Let’s have a look at how to how to implement merge sort and quick sort algorithms in python 3. One of the fundamental computer science activities, sorting is essential to many applications. There are many other sorting algorithms, but the two most well-liked ones are Quick Sort and Merge Sort.
Both methods may be used in Python and each has its own special traits, benefits, and drawbacks. In this post, we’ll give a high-level explanation of these algorithms’ operation and go over how to put them into practice in Python. You will have a solid knowledge of how these algorithms operate by the conclusion of this blog and be able to use them to sort data in Python.
Merge Sort uses the Divide and Conquer strategy. The method divides the input list into two equal parts, sorts each half separately, and then merges the results to produce a sorted output list. The fundamental process that makes Merge Sort effective is the merging stage.
The following stages can be used to summarize the algorithm:
- The input list should be split in half.
- Use Merge Sort to iteratively sort the two parts.
- To create a sorted output list, combine the two sorted halves.
The initial components of each sorted half are compared throughout the merging process, and the smaller element is added to a new list. The procedure is repeated until one of the halves is finished, at which point the last components from the other half are added to the newly created list. To sort the full list, the merging procedure is repeated at each level of recursion.
One of the most effective sorting algorithms is merge sort, which has an O(nlogn) time complexity in the worst, best, and average scenarios. Additionally, Merge Sort maintains the relative order of equal elements in the input list, making it a stable sorting algorithm.
""" Merge Sort - Divide and Conquer - Checks if the size of array > 1 - It divides the array into a left and right array - Recurses through the array - While: a) Len of left/right counter and len(left/right) array is smaller - If: Left element in array < right element in array, add that element to the new array. -Else add right element - Increment new array counter - We need to check for left over elements. While: length of left/right element < len(left/right array), - Add left/right element to new array - Increment new array counter - Return """ def merge_sort(array): if len(array ) <= 1: return array mid = len(array) // 2 left = array[:mid] right = array[mid:] merge_sort(left) merge_sort(right) l = r = k = 0 while l < len(left) and r < len(right): if left[l] < right[r]: array[k] = left[l] l += 1 else: array[k] = right[r] r += 1 k += 1 while l < len(left): array[k] = left[l] l += 1 k += 1 while r < len(right): array[k] = right[r] r += 1 k += 1 return array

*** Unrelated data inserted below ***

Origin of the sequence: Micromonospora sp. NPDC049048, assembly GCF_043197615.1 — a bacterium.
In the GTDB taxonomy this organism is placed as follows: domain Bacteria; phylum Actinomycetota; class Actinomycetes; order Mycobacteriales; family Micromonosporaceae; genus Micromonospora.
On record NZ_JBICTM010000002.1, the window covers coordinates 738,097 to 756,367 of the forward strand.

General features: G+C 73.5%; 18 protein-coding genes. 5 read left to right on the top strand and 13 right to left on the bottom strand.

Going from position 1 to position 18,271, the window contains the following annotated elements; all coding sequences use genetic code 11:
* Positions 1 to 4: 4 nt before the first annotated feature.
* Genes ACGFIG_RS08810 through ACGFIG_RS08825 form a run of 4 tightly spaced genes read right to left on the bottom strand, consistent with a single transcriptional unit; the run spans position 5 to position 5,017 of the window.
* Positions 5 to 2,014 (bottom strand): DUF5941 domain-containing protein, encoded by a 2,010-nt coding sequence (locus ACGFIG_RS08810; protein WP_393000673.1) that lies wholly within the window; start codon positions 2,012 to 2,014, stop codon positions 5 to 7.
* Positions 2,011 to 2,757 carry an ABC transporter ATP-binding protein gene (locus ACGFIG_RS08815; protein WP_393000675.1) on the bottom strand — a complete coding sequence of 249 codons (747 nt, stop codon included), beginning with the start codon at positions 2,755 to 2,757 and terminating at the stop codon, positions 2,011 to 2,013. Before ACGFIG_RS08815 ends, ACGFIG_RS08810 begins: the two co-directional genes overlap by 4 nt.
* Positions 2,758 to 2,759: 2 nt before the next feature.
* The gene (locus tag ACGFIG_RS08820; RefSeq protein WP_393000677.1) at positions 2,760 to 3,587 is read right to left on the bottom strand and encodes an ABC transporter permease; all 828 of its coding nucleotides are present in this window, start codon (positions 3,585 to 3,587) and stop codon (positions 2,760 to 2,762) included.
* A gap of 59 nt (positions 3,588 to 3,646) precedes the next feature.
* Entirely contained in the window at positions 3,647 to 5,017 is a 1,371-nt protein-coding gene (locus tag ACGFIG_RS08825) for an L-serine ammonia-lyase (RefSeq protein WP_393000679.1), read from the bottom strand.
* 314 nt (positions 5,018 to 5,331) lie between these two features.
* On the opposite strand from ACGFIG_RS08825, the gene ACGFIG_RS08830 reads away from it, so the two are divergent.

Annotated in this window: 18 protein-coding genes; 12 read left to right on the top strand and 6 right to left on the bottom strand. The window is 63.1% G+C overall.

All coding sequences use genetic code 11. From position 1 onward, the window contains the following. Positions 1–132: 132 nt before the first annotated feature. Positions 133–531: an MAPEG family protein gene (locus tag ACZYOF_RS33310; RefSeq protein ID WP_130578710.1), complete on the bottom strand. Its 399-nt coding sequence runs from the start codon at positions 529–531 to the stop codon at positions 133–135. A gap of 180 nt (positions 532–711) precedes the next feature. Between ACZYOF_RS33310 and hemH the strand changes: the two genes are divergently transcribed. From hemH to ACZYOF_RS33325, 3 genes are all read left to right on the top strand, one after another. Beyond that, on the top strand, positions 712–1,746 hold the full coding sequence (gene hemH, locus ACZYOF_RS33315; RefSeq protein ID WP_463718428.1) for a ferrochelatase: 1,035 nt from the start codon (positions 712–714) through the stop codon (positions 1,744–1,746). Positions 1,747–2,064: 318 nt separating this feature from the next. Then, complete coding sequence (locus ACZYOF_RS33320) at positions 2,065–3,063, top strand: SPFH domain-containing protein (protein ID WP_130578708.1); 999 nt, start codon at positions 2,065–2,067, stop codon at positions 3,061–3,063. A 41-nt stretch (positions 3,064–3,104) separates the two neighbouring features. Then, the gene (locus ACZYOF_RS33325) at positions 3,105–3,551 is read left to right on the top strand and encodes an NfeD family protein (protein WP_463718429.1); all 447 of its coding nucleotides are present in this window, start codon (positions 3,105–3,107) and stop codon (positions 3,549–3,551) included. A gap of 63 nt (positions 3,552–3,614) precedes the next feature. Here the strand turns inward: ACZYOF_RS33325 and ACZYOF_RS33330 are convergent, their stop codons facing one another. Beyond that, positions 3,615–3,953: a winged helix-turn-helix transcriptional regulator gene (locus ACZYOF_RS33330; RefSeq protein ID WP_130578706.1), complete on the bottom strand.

A well-known divide-and-conquer sorting algorithm called Quick Sort divides an array into two sub-arrays depending on a pivot element, recursively sorts each sub-array, and then merges the sub-arrays to generate the sorted output.
The fundamental principle of Quick Sort is to choose an element from the array to act as the pivot, and then divide the array so that all items that are less than the pivot are on one side of it and all elements that are larger than the pivot are on the other. Until the entire array is sorted, this partitioning procedure is applied recursively to each sub-array.
Quick sort python 3 implementation
""" Quick Sort - Divide and Conquer - Check array length >1, else return array - Works by getting a pivot as the first value of the array - Defines a lower, equal and greater array - Loops through the elements in the array - If element is < pivot, then add it to the lower array - If element is == pivot, then add it to the equal array - If element is > pivot, then add it to the greater array - recurse through the lower array, add the equal element and recurse the larger array """ def quick_sort(array): if len(array) <= 1: return array pivot = array lower, equal, greater = , ,  for item in array: if item < pivot: lower.append(item) elif item == pivot: equal.append(item) else: greater.append(item) return quick_sort(lower) + equal + quick_sort(greater)
In conclusion, the divide-and-conquer data sorting algorithms Merge Sort and Quick Sort are both effective. Although they adhere to the same concepts, their methods of execution and performance traits vary.
The sorting algorithm Merge Sort delivers stability, dependability, and predictability, with a guaranteed worst-case time complexity of O(n log n). Large dataset sorting in particular benefits from its simplicity of implementation and parallelization.
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